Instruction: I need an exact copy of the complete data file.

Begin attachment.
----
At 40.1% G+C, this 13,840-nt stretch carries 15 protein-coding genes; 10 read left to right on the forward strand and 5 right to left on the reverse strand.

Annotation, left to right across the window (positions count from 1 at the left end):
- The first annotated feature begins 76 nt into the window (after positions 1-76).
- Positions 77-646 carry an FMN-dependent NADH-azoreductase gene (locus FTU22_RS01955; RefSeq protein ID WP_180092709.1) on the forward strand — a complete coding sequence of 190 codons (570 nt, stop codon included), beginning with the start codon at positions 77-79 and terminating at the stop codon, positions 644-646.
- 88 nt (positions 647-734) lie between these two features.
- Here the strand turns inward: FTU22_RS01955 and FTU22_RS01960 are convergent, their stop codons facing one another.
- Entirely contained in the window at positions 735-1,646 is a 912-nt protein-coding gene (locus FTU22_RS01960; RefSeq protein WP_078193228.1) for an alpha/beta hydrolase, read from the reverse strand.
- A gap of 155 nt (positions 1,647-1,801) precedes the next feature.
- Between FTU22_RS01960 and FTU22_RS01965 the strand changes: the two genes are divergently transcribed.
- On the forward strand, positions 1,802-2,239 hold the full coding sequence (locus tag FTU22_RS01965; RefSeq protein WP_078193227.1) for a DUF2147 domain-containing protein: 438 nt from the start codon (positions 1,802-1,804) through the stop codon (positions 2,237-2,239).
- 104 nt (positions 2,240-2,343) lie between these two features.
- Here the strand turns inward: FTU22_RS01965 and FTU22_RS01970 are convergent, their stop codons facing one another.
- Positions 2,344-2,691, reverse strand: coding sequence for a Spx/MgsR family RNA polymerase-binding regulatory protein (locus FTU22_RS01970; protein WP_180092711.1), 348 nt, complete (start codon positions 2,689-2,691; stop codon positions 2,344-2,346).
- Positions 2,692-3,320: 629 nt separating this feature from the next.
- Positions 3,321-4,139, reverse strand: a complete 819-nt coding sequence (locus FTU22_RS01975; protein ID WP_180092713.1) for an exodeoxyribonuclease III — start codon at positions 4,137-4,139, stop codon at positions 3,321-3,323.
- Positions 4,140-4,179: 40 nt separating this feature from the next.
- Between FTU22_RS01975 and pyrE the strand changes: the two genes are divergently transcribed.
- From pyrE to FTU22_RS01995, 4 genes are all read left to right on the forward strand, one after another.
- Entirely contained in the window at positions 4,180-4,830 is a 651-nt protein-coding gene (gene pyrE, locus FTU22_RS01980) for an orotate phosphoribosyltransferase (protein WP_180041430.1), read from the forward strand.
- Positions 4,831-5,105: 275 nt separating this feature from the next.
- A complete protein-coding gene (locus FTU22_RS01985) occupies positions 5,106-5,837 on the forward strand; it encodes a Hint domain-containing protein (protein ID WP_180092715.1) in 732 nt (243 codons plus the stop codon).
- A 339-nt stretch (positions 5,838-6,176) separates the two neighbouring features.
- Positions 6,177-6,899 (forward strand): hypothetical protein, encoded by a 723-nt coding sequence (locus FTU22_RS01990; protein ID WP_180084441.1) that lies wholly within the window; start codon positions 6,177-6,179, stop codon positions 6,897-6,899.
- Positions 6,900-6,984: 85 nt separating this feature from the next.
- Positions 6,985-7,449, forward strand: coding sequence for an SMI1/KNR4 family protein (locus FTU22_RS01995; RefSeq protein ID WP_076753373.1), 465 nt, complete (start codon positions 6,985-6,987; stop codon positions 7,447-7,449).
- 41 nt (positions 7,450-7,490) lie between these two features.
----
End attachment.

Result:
At 40.1% G+C, this 13,840-nt stretch carries 15 protein-coding genes; 10 read left to right on the forward strand and 5 right to left on the reverse strand.

Annotation, left to right across the window (positions count from 1 at the left end):
- The first annotated feature begins 76 nt into the window (after positions 1-76).
- Positions 77-646 carry an FMN-dependent NADH-azoreductase gene (locus FTU22_RS01955; RefSeq protein ID WP_180092709.1) on the forward strand — a complete coding sequence of 190 codons (570 nt, stop codon included), beginning with the start codon at positions 77-79 and terminating at the stop codon, positions 644-646.
- 88 nt (positions 647-734) lie between these two features.
- Here the strand turns inward: FTU22_RS01955 and FTU22_RS01960 are convergent, their stop codons facing one another.
- Entirely contained in the window at positions 735-1,646 is a 912-nt protein-coding gene (locus FTU22_RS01960; RefSeq protein WP_078193228.1) for an alpha/beta hydrolase, read from the reverse strand.
- A gap of 155 nt (positions 1,647-1,801) precedes the next feature.
- Between FTU22_RS01960 and FTU22_RS01965 the strand changes: the two genes are divergently transcribed.
- On the forward strand, positions 1,802-2,239 hold the full coding sequence (locus tag FTU22_RS01965; RefSeq protein WP_078193227.1) for a DUF2147 domain-containing protein: 438 nt from the start codon (positions 1,802-1,804) through the stop codon (positions 2,237-2,239).
- 104 nt (positions 2,240-2,343) lie between these two features.
- Here the strand turns inward: FTU22_RS01965 and FTU22_RS01970 are convergent, their stop codons facing one another.
- Positions 2,344-2,691, reverse strand: coding sequence for a Spx/MgsR family RNA polymerase-binding regulatory protein (locus FTU22_RS01970; protein WP_180092711.1), 348 nt, complete (start codon positions 2,689-2,691; stop codon positions 2,344-2,346).
- Positions 2,692-3,320: 629 nt separating this feature from the next.
- Positions 3,321-4,139, reverse strand: a complete 819-nt coding sequence (locus FTU22_RS01975; protein ID WP_180092713.1) for an exodeoxyribonuclease III — start codon at positions 4,137-4,139, stop codon at positions 3,321-3,323.
- Positions 4,140-4,179: 40 nt separating this feature from the next.
- Between FTU22_RS01975 and pyrE the strand changes: the two genes are divergently transcribed.
- From pyrE to FTU22_RS01995, 4 genes are all read left to right on the forward strand, one after another.
- Entirely contained in the window at positions 4,180-4,830 is a 651-nt protein-coding gene (gene pyrE, locus FTU22_RS01980) for an orotate phosphoribosyltransferase (protein WP_180041430.1), read from the forward strand.
- Positions 4,831-5,105: 275 nt separating this feature from the next.
- A complete protein-coding gene (locus FTU22_RS01985) occupies positions 5,106-5,837 on the forward strand; it encodes a Hint domain-containing protein (protein ID WP_180092715.1) in 732 nt (243 codons plus the stop codon).
- A 339-nt stretch (positions 5,838-6,176) separates the two neighbouring features.
- Positions 6,177-6,899 (forward strand): hypothetical protein, encoded by a 723-nt coding sequence (locus FTU22_RS01990; protein ID WP_180084441.1) that lies wholly within the window; start codon positions 6,177-6,179, stop codon positions 6,897-6,899.
- Positions 6,900-6,984: 85 nt separating this feature from the next.
- Positions 6,985-7,449, forward strand: coding sequence for an SMI1/KNR4 family protein (locus FTU22_RS01995; RefSeq protein ID WP_076753373.1), 465 nt, complete (start codon positions 6,985-6,987; stop codon positions 7,447-7,449).
- 41 nt (positions 7,450-7,490) lie between these two features.